Townsend, Tennessee - Great Smoky Mountains National Park

Welcome to the Fishing Report.  The sky is clear and the temperature this morning is 14 degrees.  I know, the weather websites report 19 degrees.  My Chevy truck wouldn’t lie about that.  It is 14.  The air is crystal clear too as you can imagine.  The Great Smoky Mountains appear vivid and full of detail from my office.  It is Winter in East Tennessee again.

Little River was beautiful earlier.  Ice bells have formed on every twig that touches the water.  The chop rises up an inch or more and coats the bell with a new layer of ice.  That did not bother the heron at the swinging bridge.  He was wading in the water which is actually much warmer than the air.  The water temperature was 35 degrees at 7:45 am.

Flow is 258 cubic feet per second (cfs).  Normal flow for this date in Little River is 323 cfs.  The water is clear.

I don’t think you would coax me into fishing today.  First, the water temperature is close to the freezing mark.  Trout activity will be minimal.  Their appetite is controlled by water temperature.  The colder the water is, the less the trout have to eat to live.  Fishing will be slow in the Smokies today. 

If you do go, fish nymphs ticking along the river bottom.  I bet that would be your only chance.  If you do catch a trout release it quickly before it freezes to your hand.  Take several pairs of gloves.  Don’t fall in.  Better yet, don’t go.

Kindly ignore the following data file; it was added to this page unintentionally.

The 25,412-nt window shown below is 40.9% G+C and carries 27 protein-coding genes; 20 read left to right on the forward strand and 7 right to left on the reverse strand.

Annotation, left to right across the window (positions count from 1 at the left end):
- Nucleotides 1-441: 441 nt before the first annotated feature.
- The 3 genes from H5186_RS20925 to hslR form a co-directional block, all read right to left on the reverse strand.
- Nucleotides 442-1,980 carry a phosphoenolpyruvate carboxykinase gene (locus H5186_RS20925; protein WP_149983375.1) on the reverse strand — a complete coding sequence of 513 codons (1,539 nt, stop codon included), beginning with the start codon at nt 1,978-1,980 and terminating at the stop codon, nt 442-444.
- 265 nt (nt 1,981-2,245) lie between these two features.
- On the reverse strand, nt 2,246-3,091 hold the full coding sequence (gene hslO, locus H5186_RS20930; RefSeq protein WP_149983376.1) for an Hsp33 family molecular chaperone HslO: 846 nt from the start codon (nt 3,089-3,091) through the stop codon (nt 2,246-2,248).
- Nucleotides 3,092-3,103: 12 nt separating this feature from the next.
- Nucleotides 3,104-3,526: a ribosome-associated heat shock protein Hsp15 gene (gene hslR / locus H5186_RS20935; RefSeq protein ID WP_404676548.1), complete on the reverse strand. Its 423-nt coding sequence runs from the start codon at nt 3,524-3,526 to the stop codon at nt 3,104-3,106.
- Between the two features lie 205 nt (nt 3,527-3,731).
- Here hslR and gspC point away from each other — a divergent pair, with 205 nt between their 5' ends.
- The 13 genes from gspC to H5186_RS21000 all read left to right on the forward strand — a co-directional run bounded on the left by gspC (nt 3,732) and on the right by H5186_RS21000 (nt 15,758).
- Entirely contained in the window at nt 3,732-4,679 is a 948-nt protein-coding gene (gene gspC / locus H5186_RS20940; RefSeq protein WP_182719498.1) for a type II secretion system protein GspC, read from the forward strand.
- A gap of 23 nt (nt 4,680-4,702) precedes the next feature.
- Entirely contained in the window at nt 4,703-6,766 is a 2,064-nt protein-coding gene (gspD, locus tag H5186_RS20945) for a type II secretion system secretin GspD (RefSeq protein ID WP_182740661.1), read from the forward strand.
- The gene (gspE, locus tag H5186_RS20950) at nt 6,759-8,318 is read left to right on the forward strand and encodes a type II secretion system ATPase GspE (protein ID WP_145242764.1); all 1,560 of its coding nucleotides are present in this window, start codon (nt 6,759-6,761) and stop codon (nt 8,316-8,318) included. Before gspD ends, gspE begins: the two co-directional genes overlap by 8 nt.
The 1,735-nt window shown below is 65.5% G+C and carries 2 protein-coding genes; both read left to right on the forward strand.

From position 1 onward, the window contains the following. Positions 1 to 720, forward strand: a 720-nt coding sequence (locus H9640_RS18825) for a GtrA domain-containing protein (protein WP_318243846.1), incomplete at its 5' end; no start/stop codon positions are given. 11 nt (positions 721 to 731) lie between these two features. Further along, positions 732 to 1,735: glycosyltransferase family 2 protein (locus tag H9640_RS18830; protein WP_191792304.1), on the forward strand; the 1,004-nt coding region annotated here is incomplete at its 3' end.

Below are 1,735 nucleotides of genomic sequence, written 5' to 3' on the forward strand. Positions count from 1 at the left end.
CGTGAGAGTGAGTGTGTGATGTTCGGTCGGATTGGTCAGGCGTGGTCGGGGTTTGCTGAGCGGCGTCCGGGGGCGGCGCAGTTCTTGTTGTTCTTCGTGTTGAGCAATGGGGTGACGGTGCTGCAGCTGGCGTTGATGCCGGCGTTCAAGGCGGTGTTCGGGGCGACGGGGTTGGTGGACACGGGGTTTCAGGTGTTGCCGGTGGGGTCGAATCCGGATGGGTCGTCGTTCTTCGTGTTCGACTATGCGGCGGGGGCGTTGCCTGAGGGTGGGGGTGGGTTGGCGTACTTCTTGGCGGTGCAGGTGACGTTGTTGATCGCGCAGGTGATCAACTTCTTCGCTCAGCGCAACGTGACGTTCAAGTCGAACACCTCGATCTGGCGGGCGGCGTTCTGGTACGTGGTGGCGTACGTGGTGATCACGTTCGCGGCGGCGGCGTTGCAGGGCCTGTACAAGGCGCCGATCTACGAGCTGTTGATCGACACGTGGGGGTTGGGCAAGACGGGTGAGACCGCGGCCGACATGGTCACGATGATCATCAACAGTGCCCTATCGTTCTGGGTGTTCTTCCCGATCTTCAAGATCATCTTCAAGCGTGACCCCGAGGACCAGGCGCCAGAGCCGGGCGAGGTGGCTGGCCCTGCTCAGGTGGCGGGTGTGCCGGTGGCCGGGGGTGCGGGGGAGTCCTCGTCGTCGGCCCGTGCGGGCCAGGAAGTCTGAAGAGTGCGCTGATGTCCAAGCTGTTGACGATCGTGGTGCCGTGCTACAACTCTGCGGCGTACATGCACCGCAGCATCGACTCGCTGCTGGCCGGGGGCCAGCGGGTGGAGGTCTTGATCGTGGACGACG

I found an interesting article online about trapping muskrats this morning.  I read it on my iPad but now I can’t find it here at work.  There is a video on the home page of the Wall Street Journal but that is not what I saw.  Anyway, muskrat belly prices have skyrocketed during the past decade due to demand in China.  They use muskrat fur to make shoes.  The trapping of rats has become a fairly large industry again, especially in the Midwest U.S. where cold winters grow excellent fur. 

Last year a muskrat skin brought around $10 each to the trapper.  When I was a kid, we sold them for between $1.50 to $2.50.  That was a lot of money back then.  Sorry I can’t link you to the article.  I just searched all the sites I normally read every morning.  I noticed we did not receive any muskrat belly in our last fly tying order from Wapsi.  Is this going to be like the saddle hackle shortage we’ve been through?  Will we be deprived of our muskrat belly fur because someone in China is wearing muskrat house shoes?  I hope not.

I placed a large order with Whiting Farms last week.  They raise the chickens that provide the saddle hackle cherished by fly tyers and last year, women who attached them to their hair.  That craze seems to have died down.  But my mailbox included one from Whiting yesterday.  They still say they are four weeks behind filling orders.  So, I should expect this order in late January or early February.  We did get some necks and ½ necks from Umpqua yesterday.

The Aluminum Company of America is replacing the “power tower” that blew down into Chilhowee Lake in April.  Evidently, the tower took a direct hit from the tornado that blew across the lake and up the Abrams Creek watershed into Great Smoky Mountains National Park.  The lake was closed to fishing and boating for two months after the incident.  “You guys better get this job finished before Spring”. 

I am ready for Spring.  It won’t get here fast enough for me.


Our free fly tying seminars will feature Jack Gregory and Rob Fightmaster. Jack will be tying trout flies. Rob will tie bass flies. They will begin at 10:00 am and tie until 2:00 pm. Our seminars are free. Just show up, get a free cup of coffee and watch these two talented guys tie. Next Saturday January 14th, Walter Babb will be tying. I imagine there will be another fly tyer demonstrating that day too.

Have a great day and thank you for being here with us.

Byron Begley
January 4, 2012

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